Miami-Dade County voters will go to the polls Aug. 14 to determine the fate of a 23-year-old ban on so-called “pit bull-type” dogs, which could make it the latest locality to overturn such a law.

Originally passed following the 1989 mauling of seven-year-old Melissa Moreira, the ban has since been superseded by a state law that prohibits Florida local governments from instituting breed-specific legislation. The ban, which continues under a grandfather clause, makes it illegal within county limits to own American pit bull terriers, American Staffordshire terriers, Staffordshire bull terriers or “any dog substantially conforming to any of these breeds’ characteristics,” and requires that such dogs which are recovered by the county shelter either be offered for adoption outside the county, or be put down. As described by the Associated Press:

Six animal enforcement officers follow a checklist to determine whether a dog conforms to the county’s definition of a pit bull. Investigators look for dogs with round and well-set eyes, short and stiff coats, a tail that tapers to a point and a somewhat broad chest, among three dozen other physical characteristics – all details that also could describe other breeds.

“The checklist is very subjective,” said Kathy Labrada, enforcement manager for Miami-Dade Animal Services. “What may be a short, stiff coat to me may not be to you, and that’s part of the difficulty in enforcement because it is so subjective.”

While Miami is spending taxpayer dollars paying animal enforcement officers to pull out tape measures and the latest American Kennel Club guide to determine whether someone’s pet should be carted off to the slammer, an April 2012 study from the American Veterinary Medical Association found that “based on behavioral assessments and owner surveys the breeds that were more aggressive towards people were small to medium-sized dogs such as the collies, toy breeds and spaniels.”

While it’s true that larger dogs like pit bulls can do more damage than these smaller breeds, the AVMA also concluded that “controlled studies have not identified this breed group as disproportionately dangerous,” and that since owners involved in violent acts and other criminal behaviors are more likely to own these sorts of large, stigmatized breeds, “breed correlations may have the owner’s behavior as the underlying causal factor.”

While some study authors suggest limiting ownership of specific breeds might reduce injuries (e.g., pit bull type, German Shepherd Dog) it has not been demonstrated that breed-specific bans affect the rate or severity of bite injuries occurring in the community. Factors that are reliably associated with serious dog bite injury (requiring hospital treatment) in the United States are the victim being a young child and the dog being familiar (belonging to the family, a family friend or neighbor). Strategies known to result in decreased bite incidents include active enforcement of dog control ordinances (ticketing).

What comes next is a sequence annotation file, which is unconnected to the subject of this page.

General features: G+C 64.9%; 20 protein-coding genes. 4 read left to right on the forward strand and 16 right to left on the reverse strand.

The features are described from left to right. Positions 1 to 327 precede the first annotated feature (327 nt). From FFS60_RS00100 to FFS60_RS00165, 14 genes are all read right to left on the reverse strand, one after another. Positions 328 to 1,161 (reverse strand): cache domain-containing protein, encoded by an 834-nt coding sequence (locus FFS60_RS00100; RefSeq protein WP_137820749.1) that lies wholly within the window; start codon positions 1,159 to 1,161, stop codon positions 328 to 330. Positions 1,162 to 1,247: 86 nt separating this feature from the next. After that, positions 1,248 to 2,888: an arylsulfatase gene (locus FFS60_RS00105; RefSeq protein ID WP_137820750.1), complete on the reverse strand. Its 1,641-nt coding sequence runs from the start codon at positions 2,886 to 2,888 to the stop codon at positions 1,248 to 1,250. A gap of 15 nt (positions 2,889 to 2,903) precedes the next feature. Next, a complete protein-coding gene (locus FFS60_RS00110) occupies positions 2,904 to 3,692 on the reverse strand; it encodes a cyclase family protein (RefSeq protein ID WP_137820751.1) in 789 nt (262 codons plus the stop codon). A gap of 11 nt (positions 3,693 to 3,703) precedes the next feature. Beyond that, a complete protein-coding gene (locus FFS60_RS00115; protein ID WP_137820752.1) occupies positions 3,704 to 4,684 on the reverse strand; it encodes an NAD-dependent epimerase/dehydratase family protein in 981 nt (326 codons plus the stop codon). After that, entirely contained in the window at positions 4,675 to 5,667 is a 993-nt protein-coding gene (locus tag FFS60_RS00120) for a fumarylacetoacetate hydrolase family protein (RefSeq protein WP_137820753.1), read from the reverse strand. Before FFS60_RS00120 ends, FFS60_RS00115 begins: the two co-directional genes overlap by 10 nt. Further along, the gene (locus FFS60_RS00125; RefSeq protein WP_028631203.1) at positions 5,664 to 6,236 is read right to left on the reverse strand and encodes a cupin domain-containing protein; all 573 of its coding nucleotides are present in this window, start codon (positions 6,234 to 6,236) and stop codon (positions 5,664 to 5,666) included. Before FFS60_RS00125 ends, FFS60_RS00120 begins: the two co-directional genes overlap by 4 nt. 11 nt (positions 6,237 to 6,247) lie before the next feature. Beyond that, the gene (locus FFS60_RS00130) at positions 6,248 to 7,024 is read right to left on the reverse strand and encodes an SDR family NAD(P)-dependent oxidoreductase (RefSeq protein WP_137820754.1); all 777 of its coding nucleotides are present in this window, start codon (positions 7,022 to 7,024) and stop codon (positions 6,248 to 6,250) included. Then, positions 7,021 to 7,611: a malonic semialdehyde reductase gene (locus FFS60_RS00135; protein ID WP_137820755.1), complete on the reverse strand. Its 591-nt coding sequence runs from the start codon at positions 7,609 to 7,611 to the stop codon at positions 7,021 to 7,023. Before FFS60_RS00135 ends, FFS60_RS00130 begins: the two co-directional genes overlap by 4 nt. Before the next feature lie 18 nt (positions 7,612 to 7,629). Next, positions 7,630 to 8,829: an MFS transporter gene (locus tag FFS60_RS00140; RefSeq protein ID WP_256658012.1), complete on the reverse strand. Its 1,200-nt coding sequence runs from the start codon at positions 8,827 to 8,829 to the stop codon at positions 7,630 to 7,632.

Notably, these conclusions are shared (although not universally) by several major homeowners insurers, who paid out $479 million in dog bite claims in 2011, representing one-third of all homeowners liability claims, according to the Insurance Information Institute . While some insurers do include explicit restrictions on insuring owners of some breeds of dogs, State Farm, the nation’s largest homeowners insurer, takes a firm stance against the practice.

“A dog’s tendency to bite depends on such factors as heredity, obedience training, socialization, health, and the victim’s behavior,” the company said in a recent joint release with the American Humane Association. “There are good dogs and bad dogs within every breed, just as there can be responsible and irresponsible owners of each breed. State Farm does not refuse insurance based on the breed of dog a customer owns in any U.S. state.”

Besides Miami-Dade, dozens of other localities still maintain outright bans on pit bull-type dogs, including Denver, Colo.; Prince George’s County, Md.; Independence and Springfield, Mo.; Sturgis, S.D.; Minot, N.D.; and Libby, Mont.

Denver’s law is currently being challenged in court, as Colorado is, along with Florida, among a dozen states that have passed laws prohibiting municipalities from passing breed-specific laws. Other states on the list include Illinois, Maine, Minnesota, New Jersey, New York, Oklahoma, Pennsylvania, Texas, Virginia and, most recently, Massachusetts.

The Illinois law led to the repeal of pre-existing ordinances in Bourbonnais and Mount Olive. Kentucky courts also ruled the city of Louisville’s ban unconstitutional. The mayor of West Allis, Wis., repealed that city’s breed-specific law in 2008, while similar repeals of local ordinances in Topeka, Kan., and Putnum County, W.Va. followed in 2010.

California has also passed legislation prohibiting breed-specific laws, although it exempts mandatory spay and neuter laws. The City of San Francisco currently has an ordinance requiring that pit bull breeds must be spayed or neutered if they are within city limits.

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